PARIS (AP) – Cycling cannot afford another doping scandal, and desperately needs a clean Tour de France winner this year.
With few big names left, the race has an unpredictable feel to it – not just in terms of who will wear the yellow jersey, but who and how many might get caught doping between the July 7 start and the July 29 finish.
“Cycling must not only get its credibility back, but even more its dignity,” Tour director Christian Prudhomme said in an interview. “It is a romantic sport which must be dignified. There are cyclists, managers, sponsors and organizers fighting for its dignity.”
Ivan Basso and Floyd Landis are among the many riders either fired, suspended or under investigation for doping who won’t be at the starting line in London. Others are trying to clear their names in time for the prologue near Trafalgar Square.
“Doping is the enemy of cycling and the enemy of the Tour de France,” Prudhomme said. “Doping brings a certain absence of suffering, which is at the opposite of the cycling myth.”
On the eve of last year’s race, nine riders – including 1997 Tour winner Jan Ullrich and 2005 runner-up Basso – were kicked out after being implicated in a Spanish doping investigation called Operation Puerto. More than 50 cyclists were implicated because of their alleged ties to Eufemiano Fuentes, a doctor accused of running a blood-doping clinic in Madrid.
Basso received a two-year doping penalty from the Italian cycling federation in mid-June and has said he accepts the punishment. Basso confessed to “attempted doping,” though he said he never actually went through with it.
Landis tested positive for synthetic testosterone at last year’s Tour and his case is now before an arbitration panel.
Of the nearly 200 riders in this year’s race, only Alexandre Vinokourov is considered a genuine favorite. The Kazakh rider is a dashing attacker. The wiry cyclist thrilled spectators along Paris’ Champs-Elysees on the final day in 2005, when, after attacking Lance Armstrong in the mountains, he still found the energy to win the final stage with a flourish.
Five of Vinokourov’s teammates on Team Astana withdrew from last year’s Tour because of Operation Puerto, and Vinokourov had to pull out because a minimum six riders are needed for a team to compete.
This year, Vinokourov said he already has been drug tested randomly several times by the International Cycling Union.
“Once before the Fleche Wallone, another time in Tenerife, at training, and at the start of April where I live in Monaco,” Vinokourov told sports daily L’Equipe on June 22. “If there was an anomaly, we would know, me the first. But I have not received no post to this day, no mail from the UCI.”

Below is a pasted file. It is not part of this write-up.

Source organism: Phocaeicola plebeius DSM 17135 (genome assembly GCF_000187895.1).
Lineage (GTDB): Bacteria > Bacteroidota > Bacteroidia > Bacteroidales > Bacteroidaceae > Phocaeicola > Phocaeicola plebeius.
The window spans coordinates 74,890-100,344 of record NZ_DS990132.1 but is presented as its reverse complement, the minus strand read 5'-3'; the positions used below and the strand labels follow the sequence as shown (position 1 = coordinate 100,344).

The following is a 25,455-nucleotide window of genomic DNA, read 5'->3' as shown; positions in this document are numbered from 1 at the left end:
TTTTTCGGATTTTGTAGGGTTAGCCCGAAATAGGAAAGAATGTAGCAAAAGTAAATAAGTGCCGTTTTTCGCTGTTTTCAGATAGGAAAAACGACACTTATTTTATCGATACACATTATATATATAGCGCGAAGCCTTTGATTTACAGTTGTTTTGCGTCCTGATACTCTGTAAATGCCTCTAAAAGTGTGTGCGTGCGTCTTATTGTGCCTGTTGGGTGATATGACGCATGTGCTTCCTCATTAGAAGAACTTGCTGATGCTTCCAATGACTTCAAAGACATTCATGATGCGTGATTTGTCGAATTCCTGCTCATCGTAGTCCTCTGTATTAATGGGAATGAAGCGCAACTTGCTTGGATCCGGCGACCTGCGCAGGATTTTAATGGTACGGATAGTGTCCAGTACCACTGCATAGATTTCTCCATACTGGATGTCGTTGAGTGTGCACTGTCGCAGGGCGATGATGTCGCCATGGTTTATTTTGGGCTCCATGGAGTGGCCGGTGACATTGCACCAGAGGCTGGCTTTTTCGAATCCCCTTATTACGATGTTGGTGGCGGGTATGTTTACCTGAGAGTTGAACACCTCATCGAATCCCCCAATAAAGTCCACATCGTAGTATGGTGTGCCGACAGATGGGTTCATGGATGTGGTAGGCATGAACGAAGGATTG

Last year’s runner-up, Oscar Pereiro, 2004 runner-up Andreas Kloeden and American Levi Leipheimer are dark horses this year. Pereiro will be declared the winner of last year’s Tour de France if Landis loses his appeal.
The 2007 Tour could be an important milestone in cycling’s fight against doping. If Leipheimer wins, he knows some will question whether he did it cleanly and thinks more has to be done “to convince everyone that not everyone is a cheater.”
Leipheimer’s Discovery Channel team director Johan Bruyneel thinks cycling needs an independent watchdog body to oversee the sport.
The UCI has requested that all 600 ProTour cyclists sign a charter saying they are not involved in doping and promising to submit DNA samples to Spanish authorities for the Operation Puerto probe. Under the pledge, cyclists also agree to pay a year’s salary on top of a two-year ban if caught doping.
Prudhomme said anyone who refuses to sign the charter will be banned from the Tour.
A clean winner this year could help rejuvenate the sport, still reeling from Landis’ failed drug test last year and nearly nonstop doping accusations and admissions in the past few months. In the past week, riders Alessandro Petacchi, Leonardo Piepoli and Vinokourov’s Astana teammate Matthias Kessler were in the news for alleged doping.
Italian riders Petacchi and Piepoli had elevated levels of the asthma drug salbutamol, which can have performance-enhancing effects. Both riders have asthma and are authorized to use a certain amount of the drug.
Kessler’s team said he tested positive for elevated testosterone in April. Astana suspended him pending results of a backup test.
The head of France’s anti-doping agency said he is concerned that some prescribed drugs can act as masking agents for banned substances. Pierre Bordry said he expects to receive more than 1,000 requests for medical authorizations for drug use by the end of the year.
Bordry added that most were in sports where “you have an important physical effort.” With its 2,120 miles, 11 relatively flat stages, six mountain hikes, three summit finishes and two individual time trials, the Tour certainly fits that category.
Its toughness long has tempted riders to take drugs. Anne Gripper, anti-doping manager for the UCI, says her group is doing more unannounced tests this year on riders expected to do well or considered at risk of doping.
And she thinks riders are getting the message.
“They’re getting a sense now that the risks are higher than the potential benefits,” she said.